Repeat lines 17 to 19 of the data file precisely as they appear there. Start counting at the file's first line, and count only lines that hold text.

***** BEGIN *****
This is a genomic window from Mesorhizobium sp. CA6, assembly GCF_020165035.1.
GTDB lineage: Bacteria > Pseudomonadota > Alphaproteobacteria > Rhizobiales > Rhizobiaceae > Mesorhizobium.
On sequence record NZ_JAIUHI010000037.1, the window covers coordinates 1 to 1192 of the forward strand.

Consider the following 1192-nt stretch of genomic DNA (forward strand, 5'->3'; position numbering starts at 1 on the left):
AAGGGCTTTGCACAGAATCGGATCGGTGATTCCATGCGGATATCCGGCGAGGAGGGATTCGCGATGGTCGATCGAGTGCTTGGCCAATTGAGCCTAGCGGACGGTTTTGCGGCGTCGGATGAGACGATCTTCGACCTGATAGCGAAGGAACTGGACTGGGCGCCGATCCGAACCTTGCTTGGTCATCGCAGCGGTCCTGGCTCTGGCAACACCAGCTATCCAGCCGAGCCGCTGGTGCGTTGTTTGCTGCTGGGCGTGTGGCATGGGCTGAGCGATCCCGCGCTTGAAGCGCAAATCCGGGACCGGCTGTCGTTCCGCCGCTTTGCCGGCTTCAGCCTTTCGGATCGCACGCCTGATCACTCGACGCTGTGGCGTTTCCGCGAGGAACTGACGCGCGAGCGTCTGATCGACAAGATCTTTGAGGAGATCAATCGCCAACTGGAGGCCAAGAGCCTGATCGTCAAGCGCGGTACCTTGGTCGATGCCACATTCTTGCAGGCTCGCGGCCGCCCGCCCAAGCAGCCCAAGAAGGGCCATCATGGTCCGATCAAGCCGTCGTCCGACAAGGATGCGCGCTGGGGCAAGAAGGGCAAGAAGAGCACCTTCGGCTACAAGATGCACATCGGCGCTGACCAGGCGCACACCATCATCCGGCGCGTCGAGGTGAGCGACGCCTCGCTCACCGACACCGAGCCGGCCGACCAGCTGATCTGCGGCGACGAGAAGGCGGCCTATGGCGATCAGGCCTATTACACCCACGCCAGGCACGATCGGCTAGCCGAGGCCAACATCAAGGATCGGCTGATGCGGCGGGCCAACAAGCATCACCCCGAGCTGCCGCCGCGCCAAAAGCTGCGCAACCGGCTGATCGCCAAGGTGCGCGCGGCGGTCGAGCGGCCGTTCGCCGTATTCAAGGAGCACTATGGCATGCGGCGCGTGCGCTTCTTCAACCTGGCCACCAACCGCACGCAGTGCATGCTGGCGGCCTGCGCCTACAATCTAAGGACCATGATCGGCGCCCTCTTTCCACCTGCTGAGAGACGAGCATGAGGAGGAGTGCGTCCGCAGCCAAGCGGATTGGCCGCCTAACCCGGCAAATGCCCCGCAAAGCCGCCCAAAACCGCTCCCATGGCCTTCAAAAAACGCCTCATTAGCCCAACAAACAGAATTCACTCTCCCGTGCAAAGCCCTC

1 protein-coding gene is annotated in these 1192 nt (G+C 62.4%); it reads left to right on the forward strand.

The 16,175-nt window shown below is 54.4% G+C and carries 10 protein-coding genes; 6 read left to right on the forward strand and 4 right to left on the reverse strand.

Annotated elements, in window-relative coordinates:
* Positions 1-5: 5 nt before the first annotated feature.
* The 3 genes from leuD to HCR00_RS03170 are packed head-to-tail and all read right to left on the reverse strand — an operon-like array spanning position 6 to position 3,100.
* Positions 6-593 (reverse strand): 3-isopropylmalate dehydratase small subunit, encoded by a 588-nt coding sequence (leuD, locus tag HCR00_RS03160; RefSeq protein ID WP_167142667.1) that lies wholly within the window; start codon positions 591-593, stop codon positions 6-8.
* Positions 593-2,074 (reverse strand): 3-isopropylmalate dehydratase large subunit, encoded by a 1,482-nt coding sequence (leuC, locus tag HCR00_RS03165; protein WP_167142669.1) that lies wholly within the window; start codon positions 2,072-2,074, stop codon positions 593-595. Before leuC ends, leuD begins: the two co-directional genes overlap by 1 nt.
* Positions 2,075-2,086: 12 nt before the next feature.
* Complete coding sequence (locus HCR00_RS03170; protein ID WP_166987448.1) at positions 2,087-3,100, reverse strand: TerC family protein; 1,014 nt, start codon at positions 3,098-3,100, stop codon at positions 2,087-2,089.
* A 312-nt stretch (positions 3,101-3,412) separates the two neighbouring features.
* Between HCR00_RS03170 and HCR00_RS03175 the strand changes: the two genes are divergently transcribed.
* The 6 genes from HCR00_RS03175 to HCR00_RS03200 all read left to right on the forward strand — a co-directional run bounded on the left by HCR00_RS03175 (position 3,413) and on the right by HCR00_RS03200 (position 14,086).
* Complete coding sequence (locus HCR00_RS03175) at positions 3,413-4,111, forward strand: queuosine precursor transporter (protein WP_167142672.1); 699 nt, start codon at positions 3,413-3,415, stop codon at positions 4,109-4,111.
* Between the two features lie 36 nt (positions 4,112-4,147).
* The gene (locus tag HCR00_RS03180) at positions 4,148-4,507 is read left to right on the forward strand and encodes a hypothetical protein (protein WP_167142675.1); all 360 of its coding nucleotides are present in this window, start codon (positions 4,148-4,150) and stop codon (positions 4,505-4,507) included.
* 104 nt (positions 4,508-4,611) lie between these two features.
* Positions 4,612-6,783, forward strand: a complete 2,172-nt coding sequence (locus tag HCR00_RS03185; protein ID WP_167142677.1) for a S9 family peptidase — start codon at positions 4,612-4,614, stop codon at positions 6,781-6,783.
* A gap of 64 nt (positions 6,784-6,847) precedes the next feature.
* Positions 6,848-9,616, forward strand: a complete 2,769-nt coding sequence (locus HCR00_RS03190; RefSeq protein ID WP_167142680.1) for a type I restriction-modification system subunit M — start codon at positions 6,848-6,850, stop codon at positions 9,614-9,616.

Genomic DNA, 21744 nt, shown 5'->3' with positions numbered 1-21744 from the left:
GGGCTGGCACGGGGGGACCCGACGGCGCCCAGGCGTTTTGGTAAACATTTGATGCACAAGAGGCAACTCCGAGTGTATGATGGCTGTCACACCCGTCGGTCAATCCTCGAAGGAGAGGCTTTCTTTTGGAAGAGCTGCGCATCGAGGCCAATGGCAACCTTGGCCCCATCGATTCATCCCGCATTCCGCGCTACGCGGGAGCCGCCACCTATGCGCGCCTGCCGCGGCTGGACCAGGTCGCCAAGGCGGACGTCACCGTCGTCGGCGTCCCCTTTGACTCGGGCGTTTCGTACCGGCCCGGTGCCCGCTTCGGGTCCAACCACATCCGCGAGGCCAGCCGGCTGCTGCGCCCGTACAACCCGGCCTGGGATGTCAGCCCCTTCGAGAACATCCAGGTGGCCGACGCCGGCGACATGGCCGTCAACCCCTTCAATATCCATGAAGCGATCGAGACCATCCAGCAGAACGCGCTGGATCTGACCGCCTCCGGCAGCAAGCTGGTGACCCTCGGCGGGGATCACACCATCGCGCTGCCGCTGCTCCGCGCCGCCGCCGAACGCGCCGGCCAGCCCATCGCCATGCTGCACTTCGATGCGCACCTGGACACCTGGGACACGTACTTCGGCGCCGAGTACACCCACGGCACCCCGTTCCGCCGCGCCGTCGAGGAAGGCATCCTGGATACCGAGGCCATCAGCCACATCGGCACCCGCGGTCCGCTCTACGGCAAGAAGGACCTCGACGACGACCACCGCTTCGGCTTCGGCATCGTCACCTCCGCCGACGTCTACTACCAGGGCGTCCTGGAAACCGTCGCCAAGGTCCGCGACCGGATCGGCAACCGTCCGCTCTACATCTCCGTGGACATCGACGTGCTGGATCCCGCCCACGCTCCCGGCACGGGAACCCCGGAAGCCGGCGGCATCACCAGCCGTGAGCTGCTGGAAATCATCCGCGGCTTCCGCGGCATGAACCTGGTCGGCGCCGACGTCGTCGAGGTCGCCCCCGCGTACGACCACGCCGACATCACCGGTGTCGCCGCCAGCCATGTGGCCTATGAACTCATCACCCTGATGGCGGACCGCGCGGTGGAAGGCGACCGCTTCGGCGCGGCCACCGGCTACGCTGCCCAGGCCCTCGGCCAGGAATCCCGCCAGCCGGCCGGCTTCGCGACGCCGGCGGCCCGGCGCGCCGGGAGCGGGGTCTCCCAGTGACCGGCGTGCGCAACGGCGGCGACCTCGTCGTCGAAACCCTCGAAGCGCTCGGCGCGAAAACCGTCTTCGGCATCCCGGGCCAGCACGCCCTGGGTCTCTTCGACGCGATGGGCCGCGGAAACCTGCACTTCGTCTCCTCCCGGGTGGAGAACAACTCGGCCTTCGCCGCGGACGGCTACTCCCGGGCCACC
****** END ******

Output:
* The 6 genes from HCR00_RS03175 to HCR00_RS03200 all read left to right on the forward strand — a co-directional run bounded on the left by HCR00_RS03175 (position 3,413) and on the right by HCR00_RS03200 (position 14,086).
* Complete coding sequence (locus HCR00_RS03175) at positions 3,413-4,111, forward strand: queuosine precursor transporter (protein WP_167142672.1); 699 nt, start codon at positions 3,413-3,415, stop codon at positions 4,109-4,111.
* Between the two features lie 36 nt (positions 4,112-4,147).